Post Equipment

What was your main post production tool in 1995?
We had two Film Composers, 4 Media Composers and two Sadies. We were also an early adopter of Audio Vision – Avid’s tracklaying tool.

What is it in 2015?
Avid still is our main software and hardware, though we are platform agnostic. We have about 97 Avids, 30 FCP, 10 Pro Tools, Adobe, a Nucoda Film Master, a Baselight Two and two Da Vinci Resolves.

What will it be in 2035?
Avid will be there, I am sure in a cloud-based software and technical resources capacity.

What did you want someone to invent to make things easier in 1995/2015?
In 1995, everything needed great improvements. We really needed an online tool (it came in 1998), an Avid grading suite (never done) and more efficient, faster storage that could be shared between suites.
In 2015, a system that can do much faster file exports would be appreciated!


What post services did you offer in 1995?
We were just a company that specialised in offline, track laying house.

How has that changed and what do you/your clients want/need now?
We are now a company that can service all of our clients’ post production needs. From ingesting a range of formats, providing the resources and creative talent to grade, mix and online their production, right through to an inhouse design studio to design motion graphics and title sequences. There is no limit to what our clients need us to provide for their productions.

Our clients also require internet-based collaboration tools which would’ve been a pipe dream in 1995. Alongside that we also now offer long-term data archive services for our clients that can also be accessed remotely. Having three sites all linked by a fibre network also gives our clients geographic flexibility and the ability to split their production across multiple sites according to each team’s convenience, with everyone being connected together.

What will you offer in 2035?
Creative talent and high quality facilities in multiple locations across the globe, bolstered by cloud-based services available anywhere.


Differentiating Yourselves

What did you offer above and beyond post services in 1995 (e.g. Bar, table football etc)?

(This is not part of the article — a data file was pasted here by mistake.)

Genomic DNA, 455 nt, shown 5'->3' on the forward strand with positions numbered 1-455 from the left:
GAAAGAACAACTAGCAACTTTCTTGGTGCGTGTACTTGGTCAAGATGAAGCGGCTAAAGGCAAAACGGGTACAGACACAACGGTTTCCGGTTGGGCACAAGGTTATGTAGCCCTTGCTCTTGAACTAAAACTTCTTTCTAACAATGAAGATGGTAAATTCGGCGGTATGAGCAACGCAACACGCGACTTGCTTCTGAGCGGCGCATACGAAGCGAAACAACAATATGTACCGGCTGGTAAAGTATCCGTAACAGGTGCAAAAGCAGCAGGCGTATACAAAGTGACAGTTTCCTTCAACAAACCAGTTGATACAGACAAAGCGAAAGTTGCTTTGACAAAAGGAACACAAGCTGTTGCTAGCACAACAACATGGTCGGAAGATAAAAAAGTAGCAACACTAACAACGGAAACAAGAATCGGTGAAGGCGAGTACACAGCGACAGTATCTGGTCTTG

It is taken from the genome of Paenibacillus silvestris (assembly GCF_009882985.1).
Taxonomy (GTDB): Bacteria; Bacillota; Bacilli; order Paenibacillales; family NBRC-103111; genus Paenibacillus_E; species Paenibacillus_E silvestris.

Tea and coffee; we may have had the odd biscuit.

What do you offer now?
A multi-location, fully networked innovative post production with client service and technical stability at its heart. This includes food from any local restaurant, patisseries, wine and champagne, delivery service, runners and workflow consultation.

What will clients expect in 2035?
I would hope that we are the best in the business that way, our clients’ expectations of our services would be high and we’d continue to have the ability to deliver.


Describe your main client base in 1995
It was mainly broadcasters such as the BBC and Channel 4 and the odd production company.

What does it look like today?
We work for over 78 companies of all kinds in any one year. Our client base is as varied as the work that we do.

What do you think it will look like in 20 years?
I expect to be working for more clients, in more areas and countries.



How did you recruit and train your staff in 1995 – media school? Runners?
When we started there were no trained staff as we were one of the pioneers of digital. So we picked bright people with a good work ethic and together we worked out how to do things and then how to streamline them.

How do you recruit and train today?
We like to promote from within the company so we have a training scheme: We call it the Clear Cut Uni and we have a selective process to ensure that we put the right juniors through it. We also have a centralised knowledge base of information and training videos accessible via the cloud. But, in an old fashioned sense, there’s no substitute for on-the-job training.

For when we recruit from out of house, we always look for the best talent, but working at Clear Cut they also need to share our vision of how post production should be. We strive to meet our client’s needs and by being proactive ensure that our client’s delivery is always met.

How will they train/work in 20 years?
We will continue to adapt what we have to the market at that time as it is ever changing, but will have more online training courses and our workforce would possibly be based internationally.

Random Questions

What was the best party you ever held/attended?
We did our own parties in our 12,000 ft warehouse until this year; 2010 was legendary and the pictures and videos of what went on will remain locked away.

As a Field Marketing Director for Program in EMEA I am lucky enough to work with some of the most interesting and inspirational artists, content creators and distributors in the media industry. Follow me on Avid Blogs for industry news and updates from across EMEA.